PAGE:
Over a thousand residents in Maui, Hawaii, are missing in the wake of an unprecedented disaster – a devastating firestorm that ripped through the island, leaving behind a charred landscape and countless destroyed homes in its wake.
As firefighters continued to battle raging flames fueled by Hurricane Dora, President Biden declared a 'major disaster' in the state, promising full federal help in coping with the destruction.
The wildfires spread quickly, spurred by high winds and exacerbated by low humidity and dry conditions caused by drought. Thousands were forced to flee from the choking smoke and flames before their homes were enveloped.
Two survivors of the inferno that swallowed the town of Lahaina after Tuesday's fires described their terror to KHON, recalling how they leaped into the ocean to avoid the fatal intensity of the heat.
'It felt like we were in hell, it really was. You couldn’t really see anything, sometimes it was just blacked out by the smoke, but you could still see the flames...It was starting to burn our skin,' the survivor declared.
Family and friends of the missing are scrambling to locate their relatives and friends, taking to social media in a bid to find them and circulating a Google spreadsheet.
Desperate locals faced the heart-breaking task of identifying the dead before the surviving displaced evacuated. Twelve people fleeing the coast were rescued by boats.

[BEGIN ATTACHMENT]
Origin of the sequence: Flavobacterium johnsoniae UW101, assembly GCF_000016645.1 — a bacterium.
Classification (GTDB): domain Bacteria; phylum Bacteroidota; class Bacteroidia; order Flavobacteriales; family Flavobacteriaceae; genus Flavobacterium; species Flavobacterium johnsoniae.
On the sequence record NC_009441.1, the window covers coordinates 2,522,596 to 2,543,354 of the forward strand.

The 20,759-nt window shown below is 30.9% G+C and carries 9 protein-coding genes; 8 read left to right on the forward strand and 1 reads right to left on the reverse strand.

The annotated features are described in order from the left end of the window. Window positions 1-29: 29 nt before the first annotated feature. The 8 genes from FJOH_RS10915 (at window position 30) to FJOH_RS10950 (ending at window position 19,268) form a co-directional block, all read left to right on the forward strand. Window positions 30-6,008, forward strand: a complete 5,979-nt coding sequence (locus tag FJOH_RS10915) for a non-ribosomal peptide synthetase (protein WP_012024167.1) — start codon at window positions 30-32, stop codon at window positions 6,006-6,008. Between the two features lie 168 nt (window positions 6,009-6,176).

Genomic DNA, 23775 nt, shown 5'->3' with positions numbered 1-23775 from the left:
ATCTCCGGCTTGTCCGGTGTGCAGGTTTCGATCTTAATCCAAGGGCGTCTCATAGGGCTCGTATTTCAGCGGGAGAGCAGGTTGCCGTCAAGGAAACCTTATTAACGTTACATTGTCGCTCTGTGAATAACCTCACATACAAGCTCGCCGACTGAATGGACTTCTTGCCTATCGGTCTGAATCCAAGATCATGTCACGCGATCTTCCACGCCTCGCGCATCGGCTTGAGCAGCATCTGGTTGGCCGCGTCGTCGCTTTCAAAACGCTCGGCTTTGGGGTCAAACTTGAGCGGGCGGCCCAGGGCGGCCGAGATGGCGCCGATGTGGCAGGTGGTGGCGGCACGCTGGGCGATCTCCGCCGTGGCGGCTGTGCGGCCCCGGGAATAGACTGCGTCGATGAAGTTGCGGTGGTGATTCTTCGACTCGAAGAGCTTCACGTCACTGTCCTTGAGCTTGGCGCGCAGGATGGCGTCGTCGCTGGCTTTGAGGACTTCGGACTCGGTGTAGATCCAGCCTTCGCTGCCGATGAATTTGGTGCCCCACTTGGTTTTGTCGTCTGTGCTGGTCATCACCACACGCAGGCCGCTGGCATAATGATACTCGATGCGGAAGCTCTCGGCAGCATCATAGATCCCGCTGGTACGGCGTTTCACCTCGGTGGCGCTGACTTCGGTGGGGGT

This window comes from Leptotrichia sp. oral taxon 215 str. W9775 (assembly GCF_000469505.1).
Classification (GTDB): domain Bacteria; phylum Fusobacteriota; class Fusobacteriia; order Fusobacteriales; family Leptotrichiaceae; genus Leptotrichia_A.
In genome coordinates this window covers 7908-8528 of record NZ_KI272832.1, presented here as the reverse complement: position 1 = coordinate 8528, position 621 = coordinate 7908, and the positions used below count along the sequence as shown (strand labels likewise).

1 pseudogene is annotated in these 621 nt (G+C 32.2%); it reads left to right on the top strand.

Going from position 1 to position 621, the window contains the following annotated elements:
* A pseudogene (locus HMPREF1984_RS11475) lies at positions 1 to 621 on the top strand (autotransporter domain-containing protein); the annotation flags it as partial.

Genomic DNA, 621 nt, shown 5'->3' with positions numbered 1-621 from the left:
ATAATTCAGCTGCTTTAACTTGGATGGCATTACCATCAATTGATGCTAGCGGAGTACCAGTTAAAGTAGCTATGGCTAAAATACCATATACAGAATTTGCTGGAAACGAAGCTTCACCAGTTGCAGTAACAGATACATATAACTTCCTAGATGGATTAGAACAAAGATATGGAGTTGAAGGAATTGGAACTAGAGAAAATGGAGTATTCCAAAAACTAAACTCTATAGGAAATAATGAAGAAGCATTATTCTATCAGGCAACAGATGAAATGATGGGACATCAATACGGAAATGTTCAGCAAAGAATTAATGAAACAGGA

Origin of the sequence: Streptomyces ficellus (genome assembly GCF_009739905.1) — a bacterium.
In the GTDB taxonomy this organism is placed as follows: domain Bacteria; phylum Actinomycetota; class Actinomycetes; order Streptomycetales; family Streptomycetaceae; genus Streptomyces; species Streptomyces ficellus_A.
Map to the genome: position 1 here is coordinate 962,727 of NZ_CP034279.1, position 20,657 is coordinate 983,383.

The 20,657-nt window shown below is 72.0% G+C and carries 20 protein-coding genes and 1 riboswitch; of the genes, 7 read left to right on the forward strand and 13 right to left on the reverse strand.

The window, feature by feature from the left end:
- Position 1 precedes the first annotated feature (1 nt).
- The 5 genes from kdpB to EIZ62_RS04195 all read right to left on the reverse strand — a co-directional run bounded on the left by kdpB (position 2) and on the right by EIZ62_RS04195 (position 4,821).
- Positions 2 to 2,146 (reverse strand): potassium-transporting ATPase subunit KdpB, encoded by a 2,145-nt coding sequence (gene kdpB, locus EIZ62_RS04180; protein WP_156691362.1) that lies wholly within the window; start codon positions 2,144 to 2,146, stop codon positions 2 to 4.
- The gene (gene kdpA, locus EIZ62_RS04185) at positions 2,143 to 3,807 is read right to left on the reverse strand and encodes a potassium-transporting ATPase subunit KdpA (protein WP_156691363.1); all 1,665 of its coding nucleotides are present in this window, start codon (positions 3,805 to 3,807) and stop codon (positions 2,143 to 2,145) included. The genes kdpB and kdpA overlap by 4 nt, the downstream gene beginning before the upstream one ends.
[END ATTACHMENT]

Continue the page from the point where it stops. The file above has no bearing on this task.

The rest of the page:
Lahaina resident, Dustin Kaleiopu, who evaded the flames by sleeping in a nearby Whole Foods, recalled searching for his extended family, 'with so many people missing.'
'It was like an apocalypse,' one stunned resident reported. 'There was smoke and cinders everywhere and dead bodies floating on the seawall. We've been pulling people out since last night, trying to save people's lives.'
As Communication lines were severed due to the level of destruction, State officials worked to find shelter for the massive numbers of locals and tourists who escaped the inferno, evacuating thousands of tourists to other islands.
Oprah's newly-purchased property in the Maui Mountain region besieged by flames, with the Kula fire tearing through the surrounding area.
As Mauna County spokesperson Mahina Martin reported: 'We have only been in contact with perhaps one hotel because the one hotel, the people in charge of that hotel have satellite phones. That's the only way you can make connection.'
Fires raged all the way up to the shoreline in Lahiana, with riotous clouds of smoke thundering up the shore.
Speaking to NBC News, a resident said of his destroyed home, 'We got to this side of the island midnight last night, with my wife and dog, we slept in a parking lot at Whole Foods. We woke up and got on our phones to pictures of our house down to slab. Nothing but smoke and cinders.'
Fires were also observed burning through neighborhoods and residential areas, with residents warned to evacuate their homes before it was 'too late'.
As Maui County Fire assistant chief Jeff Giesea explained: 'The fire can be a mile or more from your house, but in a minute or two, it can be at your house. Burning airborne materials can light fires a great distance away from the main body of fire.'
Though the death toll initially put at 6, state officials believe that number is much higher.
The devastating aftermath of the Maui firestorm continues to unfold, with hundreds of people still unaccounted for.
As Governor Josh Green declared: 'My heart goes out to the residents of Maui and all those impacted.'